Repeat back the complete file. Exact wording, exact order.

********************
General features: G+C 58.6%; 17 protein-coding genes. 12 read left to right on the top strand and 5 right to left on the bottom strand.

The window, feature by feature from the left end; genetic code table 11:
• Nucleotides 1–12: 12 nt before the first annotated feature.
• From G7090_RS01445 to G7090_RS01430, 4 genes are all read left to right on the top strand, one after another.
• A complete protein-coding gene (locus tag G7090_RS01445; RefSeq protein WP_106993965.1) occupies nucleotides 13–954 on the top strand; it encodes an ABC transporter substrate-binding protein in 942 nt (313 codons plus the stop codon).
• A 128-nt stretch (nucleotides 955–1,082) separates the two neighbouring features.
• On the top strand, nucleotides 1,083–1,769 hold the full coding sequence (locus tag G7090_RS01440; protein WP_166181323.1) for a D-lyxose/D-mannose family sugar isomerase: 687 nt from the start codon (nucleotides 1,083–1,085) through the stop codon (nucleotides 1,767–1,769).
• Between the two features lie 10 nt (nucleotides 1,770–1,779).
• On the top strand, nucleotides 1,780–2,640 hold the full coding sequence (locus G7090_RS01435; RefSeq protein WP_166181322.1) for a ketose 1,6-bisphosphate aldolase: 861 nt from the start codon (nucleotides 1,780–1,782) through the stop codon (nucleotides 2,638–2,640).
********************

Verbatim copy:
General features: G+C 58.6%; 17 protein-coding genes. 12 read left to right on the top strand and 5 right to left on the bottom strand.

The window, feature by feature from the left end; genetic code table 11:
• Nucleotides 1–12: 12 nt before the first annotated feature.
• From G7090_RS01445 to G7090_RS01430, 4 genes are all read left to right on the top strand, one after another.
• A complete protein-coding gene (locus tag G7090_RS01445; RefSeq protein WP_106993965.1) occupies nucleotides 13–954 on the top strand; it encodes an ABC transporter substrate-binding protein in 942 nt (313 codons plus the stop codon).
• A 128-nt stretch (nucleotides 955–1,082) separates the two neighbouring features.
• On the top strand, nucleotides 1,083–1,769 hold the full coding sequence (locus tag G7090_RS01440; protein WP_166181323.1) for a D-lyxose/D-mannose family sugar isomerase: 687 nt from the start codon (nucleotides 1,083–1,085) through the stop codon (nucleotides 1,767–1,769).
• Between the two features lie 10 nt (nucleotides 1,770–1,779).
• On the top strand, nucleotides 1,780–2,640 hold the full coding sequence (locus G7090_RS01435; RefSeq protein WP_166181322.1) for a ketose 1,6-bisphosphate aldolase: 861 nt from the start codon (nucleotides 1,780–1,782) through the stop codon (nucleotides 2,638–2,640).